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Nutr Metab Cardiovasc Dis. 2010 Nov;20(9):647-55. doi: 10.1016/j.numecd.2009.05.014. Epub 2009 Aug 19.

Alcohol consumption and cardiovascular risk factors in older lifelong wine drinkers: the Italian Longitudinal Study on Aging.

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1
Department of Environmental Medicine and Public Health, University of Padova, Padova, Italy. egle.perissinotto@unipd.it

Abstract

BACKGROUND AND AIMS:

A protective effect of moderate alcohol consumption on the cardiovascular system has consistently been reported, but limited evidence has been produced on the association of alcohol with metabolic factors in the elderly. The aim of this study was to investigate the association between different levels of current alcohol consumption and cardiovascular risk factors in a representative sample of elderly Italian men, mainly wine drinkers.

METHODS AND RESULTS:

This is a cross-sectional multi-centre study on a population-based sample of Italian men aged 65-84 years, drawn from the Italian Longitudinal Study on Aging (ILSA) cohort. The analyses included 1896 men. Almost all the drinkers (98%) drank wine as a lifelong habit. Adjusted ORs for risk levels for cardiovascular factors (BMI, waist circumference, fibrinogen, α2 protein, white blood cells, HDL cholesterol, Apo A-I, total cholesterol, Apo B-I, triglycerides, LDL, glycated hemoglobin, insulin, fasting plasma glucose, HOMA IR, systolic and diastolic blood pressure) were estimated, comparing drinkers with teetotalers using multivariate logistic regression models. We found alcohol consumption in older age associated with healthier hematological values of fibrinogen, HDL cholesterol, Apo A-I lipoprotein and insulin, but it was also associated with a worse hematological picture of total, LDL cholesterol levels, and systolic pressure.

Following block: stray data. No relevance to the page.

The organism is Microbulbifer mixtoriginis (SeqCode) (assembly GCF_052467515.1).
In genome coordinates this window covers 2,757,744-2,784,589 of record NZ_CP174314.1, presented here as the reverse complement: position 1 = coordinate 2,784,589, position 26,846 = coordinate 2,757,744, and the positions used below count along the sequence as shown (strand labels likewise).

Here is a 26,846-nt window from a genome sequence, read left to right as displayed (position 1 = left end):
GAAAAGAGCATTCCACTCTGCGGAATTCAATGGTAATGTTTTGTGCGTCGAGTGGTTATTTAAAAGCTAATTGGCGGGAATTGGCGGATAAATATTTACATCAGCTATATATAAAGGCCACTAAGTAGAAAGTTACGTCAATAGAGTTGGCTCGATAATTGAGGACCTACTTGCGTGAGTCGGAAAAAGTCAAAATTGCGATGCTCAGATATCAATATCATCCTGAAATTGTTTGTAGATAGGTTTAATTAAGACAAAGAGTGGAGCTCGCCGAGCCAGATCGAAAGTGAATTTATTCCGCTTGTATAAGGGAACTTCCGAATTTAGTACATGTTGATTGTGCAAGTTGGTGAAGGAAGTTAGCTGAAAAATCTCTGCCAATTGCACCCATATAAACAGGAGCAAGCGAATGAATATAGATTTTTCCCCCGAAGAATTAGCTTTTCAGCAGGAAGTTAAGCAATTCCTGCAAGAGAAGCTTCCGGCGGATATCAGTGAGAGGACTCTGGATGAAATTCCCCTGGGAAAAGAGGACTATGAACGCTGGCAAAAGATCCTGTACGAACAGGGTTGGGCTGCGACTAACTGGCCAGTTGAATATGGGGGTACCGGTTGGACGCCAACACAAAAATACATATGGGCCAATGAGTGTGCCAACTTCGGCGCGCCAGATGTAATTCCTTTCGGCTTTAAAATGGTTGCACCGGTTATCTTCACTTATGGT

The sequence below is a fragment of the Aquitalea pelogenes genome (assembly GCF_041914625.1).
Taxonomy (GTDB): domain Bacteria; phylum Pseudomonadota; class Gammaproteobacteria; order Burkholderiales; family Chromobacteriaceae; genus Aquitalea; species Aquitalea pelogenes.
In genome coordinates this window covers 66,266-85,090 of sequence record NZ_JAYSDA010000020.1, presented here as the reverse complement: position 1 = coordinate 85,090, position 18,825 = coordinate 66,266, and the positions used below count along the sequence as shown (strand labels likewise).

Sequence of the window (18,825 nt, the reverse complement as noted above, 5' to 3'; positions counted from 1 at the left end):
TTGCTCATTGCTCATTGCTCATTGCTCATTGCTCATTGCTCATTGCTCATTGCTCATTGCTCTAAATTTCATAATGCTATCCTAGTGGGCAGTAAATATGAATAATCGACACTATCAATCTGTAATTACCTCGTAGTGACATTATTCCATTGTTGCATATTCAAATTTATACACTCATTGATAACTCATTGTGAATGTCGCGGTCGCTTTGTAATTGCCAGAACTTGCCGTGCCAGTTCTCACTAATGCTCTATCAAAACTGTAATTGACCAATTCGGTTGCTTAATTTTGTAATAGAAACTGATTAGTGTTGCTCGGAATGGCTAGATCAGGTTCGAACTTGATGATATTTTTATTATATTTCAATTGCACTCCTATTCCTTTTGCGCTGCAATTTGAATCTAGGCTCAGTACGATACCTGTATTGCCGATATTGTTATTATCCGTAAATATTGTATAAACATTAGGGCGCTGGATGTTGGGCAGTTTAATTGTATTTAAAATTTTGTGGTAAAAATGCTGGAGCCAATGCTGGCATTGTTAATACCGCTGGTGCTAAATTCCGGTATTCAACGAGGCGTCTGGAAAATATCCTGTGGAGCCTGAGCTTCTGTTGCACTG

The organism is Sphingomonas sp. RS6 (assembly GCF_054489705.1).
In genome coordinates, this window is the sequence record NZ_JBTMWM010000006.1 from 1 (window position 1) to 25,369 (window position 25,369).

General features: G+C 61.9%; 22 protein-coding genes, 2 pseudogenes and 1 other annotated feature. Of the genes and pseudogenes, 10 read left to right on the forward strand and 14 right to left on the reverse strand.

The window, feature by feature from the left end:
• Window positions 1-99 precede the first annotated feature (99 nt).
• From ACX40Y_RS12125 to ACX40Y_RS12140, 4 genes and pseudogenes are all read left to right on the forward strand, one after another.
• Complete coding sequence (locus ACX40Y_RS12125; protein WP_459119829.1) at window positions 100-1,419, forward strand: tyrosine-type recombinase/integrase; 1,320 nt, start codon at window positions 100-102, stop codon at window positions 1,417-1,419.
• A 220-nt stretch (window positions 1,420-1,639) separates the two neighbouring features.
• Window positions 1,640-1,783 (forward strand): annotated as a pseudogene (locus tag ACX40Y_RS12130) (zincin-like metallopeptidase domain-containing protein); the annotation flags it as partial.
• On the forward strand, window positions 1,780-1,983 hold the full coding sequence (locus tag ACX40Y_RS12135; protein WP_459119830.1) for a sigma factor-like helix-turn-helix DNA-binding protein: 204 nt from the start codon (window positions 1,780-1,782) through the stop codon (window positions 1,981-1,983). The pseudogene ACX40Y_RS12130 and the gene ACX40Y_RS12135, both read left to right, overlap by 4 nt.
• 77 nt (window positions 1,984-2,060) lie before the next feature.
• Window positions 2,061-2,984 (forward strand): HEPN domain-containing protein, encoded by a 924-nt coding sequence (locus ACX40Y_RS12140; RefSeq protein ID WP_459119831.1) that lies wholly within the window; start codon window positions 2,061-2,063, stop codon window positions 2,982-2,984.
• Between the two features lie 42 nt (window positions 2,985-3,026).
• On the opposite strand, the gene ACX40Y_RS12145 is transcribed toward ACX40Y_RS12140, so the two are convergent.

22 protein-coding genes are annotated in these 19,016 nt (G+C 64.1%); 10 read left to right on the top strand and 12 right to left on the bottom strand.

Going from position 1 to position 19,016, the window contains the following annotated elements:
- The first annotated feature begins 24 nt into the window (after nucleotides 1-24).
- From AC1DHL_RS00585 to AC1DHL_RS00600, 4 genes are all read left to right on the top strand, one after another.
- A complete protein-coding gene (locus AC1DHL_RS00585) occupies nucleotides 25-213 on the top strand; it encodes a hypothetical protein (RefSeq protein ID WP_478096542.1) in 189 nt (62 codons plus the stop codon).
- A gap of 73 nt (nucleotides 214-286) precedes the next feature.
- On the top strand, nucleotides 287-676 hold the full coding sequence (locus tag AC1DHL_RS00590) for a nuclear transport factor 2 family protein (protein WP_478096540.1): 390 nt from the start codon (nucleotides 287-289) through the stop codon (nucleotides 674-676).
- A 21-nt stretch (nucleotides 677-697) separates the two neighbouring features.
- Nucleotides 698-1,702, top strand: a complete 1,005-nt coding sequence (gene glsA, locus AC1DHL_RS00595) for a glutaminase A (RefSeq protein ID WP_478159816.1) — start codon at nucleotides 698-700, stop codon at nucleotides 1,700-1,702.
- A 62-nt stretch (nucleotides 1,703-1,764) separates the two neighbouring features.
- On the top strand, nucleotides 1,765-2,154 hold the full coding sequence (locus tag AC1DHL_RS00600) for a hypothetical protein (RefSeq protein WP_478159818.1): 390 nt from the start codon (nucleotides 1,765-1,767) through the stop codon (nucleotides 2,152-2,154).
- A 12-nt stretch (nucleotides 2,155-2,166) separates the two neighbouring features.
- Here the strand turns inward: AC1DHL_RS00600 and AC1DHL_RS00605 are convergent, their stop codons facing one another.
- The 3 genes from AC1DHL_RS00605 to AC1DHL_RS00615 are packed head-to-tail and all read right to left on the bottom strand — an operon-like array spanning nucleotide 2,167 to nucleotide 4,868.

CONCLUSION:

Our results indicated in elderly moderate wine drinkers a noticeably safe metabolic, inflammatory and glycemic profile that might balance higher blood pressure, leading to a net benefit. These findings however need to be placed in relation to the known adverse social and health effects of heavy drinking.

PMID:
19695851
DOI:
10.1016/j.numecd.2009.05.014
[Indexed for MEDLINE]
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